When The National visited, soon after its opening, the main gate was closed and Mr Blycher, the lawyer, was the only person there. Only a fence separates the site from Palestinian homes. The call to prayer resounded from two nearby mosques.

But Noam Arnon, a spokesman for the settlers, is sure it will grow and draw a large numbers of Israelis. He says he hopes that it can eventually attract more than one hundred thousand people a year.

But Palestinians in Tel Rumeida are wary.

"No, no, no, this is not a Jewish place," said Raed Abu Salih, 48, as he picked olives near the site. "It's Canaanite, not Jewish, but they falsify history for their interests. They are using archaeology as an excuse for settlement," he said referring to a group of ancient indigenous populations in the area.

He tapped on a stone. "If this stone could talk, it would say 'I am Palestinian'. We're the original inhabitants."

The army and government also say the archaeology shows the area was and is Jewish in character.

Deputy defense minister Eli Ben-Dahan told the dedication ceremony: "We are standing here in the place of the birth of Jewish history in the city of the patriarchs and opening the place to which our children, grandchildren and future descendants will learn the most important thing - that Hebron is the eternal city for the people of Israel, the eternal people."

Israeli Jewish settler Haim Blycher as he looks down on the archaeological site. Heidi Levine for The National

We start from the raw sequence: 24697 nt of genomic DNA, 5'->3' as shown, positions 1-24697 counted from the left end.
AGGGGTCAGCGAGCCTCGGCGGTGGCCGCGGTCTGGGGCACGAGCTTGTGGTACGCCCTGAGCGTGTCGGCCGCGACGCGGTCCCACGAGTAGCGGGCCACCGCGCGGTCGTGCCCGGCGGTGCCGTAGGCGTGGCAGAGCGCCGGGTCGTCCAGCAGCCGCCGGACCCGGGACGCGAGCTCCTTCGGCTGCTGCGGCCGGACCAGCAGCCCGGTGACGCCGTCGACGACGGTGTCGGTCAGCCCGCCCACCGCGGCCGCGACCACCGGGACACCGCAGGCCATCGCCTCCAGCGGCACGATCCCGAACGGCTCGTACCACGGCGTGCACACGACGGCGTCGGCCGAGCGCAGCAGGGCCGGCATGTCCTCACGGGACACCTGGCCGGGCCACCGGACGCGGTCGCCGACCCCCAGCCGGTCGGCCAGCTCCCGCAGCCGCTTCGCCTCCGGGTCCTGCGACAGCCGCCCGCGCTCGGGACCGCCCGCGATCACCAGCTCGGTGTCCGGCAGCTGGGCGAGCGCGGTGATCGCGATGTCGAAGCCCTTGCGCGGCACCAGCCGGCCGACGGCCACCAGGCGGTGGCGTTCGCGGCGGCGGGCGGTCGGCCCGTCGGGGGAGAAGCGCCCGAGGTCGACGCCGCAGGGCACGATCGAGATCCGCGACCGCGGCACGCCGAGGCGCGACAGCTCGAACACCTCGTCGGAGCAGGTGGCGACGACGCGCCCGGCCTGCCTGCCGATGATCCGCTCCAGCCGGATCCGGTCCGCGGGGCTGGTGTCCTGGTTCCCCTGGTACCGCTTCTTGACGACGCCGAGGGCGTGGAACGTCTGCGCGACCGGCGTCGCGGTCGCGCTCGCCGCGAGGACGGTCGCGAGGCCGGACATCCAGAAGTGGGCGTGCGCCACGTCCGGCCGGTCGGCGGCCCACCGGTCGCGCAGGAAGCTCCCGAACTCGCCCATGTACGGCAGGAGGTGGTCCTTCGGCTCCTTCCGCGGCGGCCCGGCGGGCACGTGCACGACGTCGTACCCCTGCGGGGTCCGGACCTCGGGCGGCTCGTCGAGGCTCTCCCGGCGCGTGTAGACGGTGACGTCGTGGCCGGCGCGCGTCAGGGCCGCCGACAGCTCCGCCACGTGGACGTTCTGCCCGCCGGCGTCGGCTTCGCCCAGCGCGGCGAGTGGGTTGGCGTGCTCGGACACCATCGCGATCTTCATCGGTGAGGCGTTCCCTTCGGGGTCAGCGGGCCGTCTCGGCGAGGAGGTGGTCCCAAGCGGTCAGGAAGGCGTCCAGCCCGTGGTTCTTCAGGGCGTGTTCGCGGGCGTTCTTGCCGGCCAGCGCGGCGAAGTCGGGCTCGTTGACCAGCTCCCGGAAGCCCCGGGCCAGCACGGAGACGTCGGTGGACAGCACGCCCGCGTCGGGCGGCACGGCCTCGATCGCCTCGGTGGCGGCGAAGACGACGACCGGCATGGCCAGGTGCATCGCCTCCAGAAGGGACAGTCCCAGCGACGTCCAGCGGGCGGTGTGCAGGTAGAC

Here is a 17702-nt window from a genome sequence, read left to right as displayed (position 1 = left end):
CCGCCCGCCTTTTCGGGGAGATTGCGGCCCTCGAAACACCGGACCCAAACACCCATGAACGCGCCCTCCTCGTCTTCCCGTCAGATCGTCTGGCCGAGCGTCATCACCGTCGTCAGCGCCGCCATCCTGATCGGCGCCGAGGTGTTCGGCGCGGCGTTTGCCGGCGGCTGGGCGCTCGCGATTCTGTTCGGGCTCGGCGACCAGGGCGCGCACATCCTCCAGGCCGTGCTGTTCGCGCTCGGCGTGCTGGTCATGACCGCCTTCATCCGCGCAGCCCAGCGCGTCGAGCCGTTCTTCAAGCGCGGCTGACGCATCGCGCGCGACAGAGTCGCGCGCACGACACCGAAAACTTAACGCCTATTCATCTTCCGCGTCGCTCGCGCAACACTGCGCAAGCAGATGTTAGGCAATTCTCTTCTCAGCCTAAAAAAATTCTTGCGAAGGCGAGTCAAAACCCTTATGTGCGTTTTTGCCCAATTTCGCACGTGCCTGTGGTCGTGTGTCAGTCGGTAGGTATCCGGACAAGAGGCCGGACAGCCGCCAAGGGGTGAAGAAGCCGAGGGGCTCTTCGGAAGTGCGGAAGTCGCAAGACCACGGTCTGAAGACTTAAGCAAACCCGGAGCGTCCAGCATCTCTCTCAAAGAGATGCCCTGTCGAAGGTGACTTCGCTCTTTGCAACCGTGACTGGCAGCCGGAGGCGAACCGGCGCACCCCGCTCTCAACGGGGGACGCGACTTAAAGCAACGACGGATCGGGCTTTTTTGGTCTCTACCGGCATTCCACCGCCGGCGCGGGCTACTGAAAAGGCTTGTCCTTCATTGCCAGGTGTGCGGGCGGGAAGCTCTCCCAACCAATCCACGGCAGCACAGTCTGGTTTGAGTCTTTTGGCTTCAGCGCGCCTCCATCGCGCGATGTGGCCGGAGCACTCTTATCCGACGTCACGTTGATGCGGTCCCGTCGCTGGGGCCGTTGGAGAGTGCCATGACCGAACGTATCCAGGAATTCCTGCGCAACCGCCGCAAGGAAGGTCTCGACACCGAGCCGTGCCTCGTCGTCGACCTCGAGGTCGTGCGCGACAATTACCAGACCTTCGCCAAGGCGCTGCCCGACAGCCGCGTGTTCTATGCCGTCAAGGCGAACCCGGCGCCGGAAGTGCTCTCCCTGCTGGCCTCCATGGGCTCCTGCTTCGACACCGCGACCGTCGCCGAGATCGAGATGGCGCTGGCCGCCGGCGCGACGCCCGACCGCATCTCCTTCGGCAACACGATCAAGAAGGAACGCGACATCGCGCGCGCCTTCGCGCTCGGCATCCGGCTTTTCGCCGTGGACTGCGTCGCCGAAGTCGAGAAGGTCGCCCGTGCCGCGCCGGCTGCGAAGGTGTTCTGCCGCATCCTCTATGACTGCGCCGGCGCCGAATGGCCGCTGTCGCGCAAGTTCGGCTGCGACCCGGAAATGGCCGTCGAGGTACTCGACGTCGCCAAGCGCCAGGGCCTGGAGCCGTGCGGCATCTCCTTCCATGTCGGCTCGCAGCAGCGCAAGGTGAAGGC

Israeli Jewish settler Haim Blycher as he looks down on the archaeological site. Heidi Levine for The National

But Nazmi Jubeh, a historian at Bir Zeit University near Ramallah, says it is preposterous to label the multi-layered site as purely Jewish.

"They are just selecting pieces. To select just a certain period that could be one or two centuries out of 3,000 years and to call the site a Jewish site is really a joke," he said, adding that he would like to see the site but it is off limits to Palestinian archaeologists.

Mr Arnon, the settler spokesman, responded that anyone can visit as long as they are not deemed a security threat.

Israel's left-wing Peace Now movement also says the government is misrepresenting the past.

"This is another extreme example of the use of archaeology as an ideological tool to gain control over and claim ownership of land as has been done in many places in Israel and the occupied territories," said a statement. "The archaeological site is a settlement in every respect, as it is intended to be."

Peace Now says that instead of bringing settlers to live there, the tourists will be the ones to fill the function of Israeli presence at the site.

An Israeli soldier stands watch as Palestinian women and school children return home in the Tel Rumeida neighbourhood. Heidi Levine for The National 
An Israeli soldier stands watch as Palestinian women and school children return home in the Tel Rumeida neighbourhood. Heidi Levine for The National 

The site also displays what archaeologists say is a pottery workshop and kiln, as well as a wine press and an olive press from the late Roman and Byzantine periods. The excavations were conducted by Ariel University, which is located on a settlement in the northern West Bank.

Issa Amro, a non-violent activist against the occupation in Hebron, predicted that the new tourist site will make daily life for Palestinians even more difficult. "People in the area are severely restricted. With this touristic site, it means you will have more closures, more restrictions and more security measures against Palestinians."

"They will use tourists to strengthen the settlers and to change the Palestinian identity of the city," he added. "Instead of opening touristic sites, they should reopen the closed markets and closed streets and let Palestinians use their city normally, not take it over from them."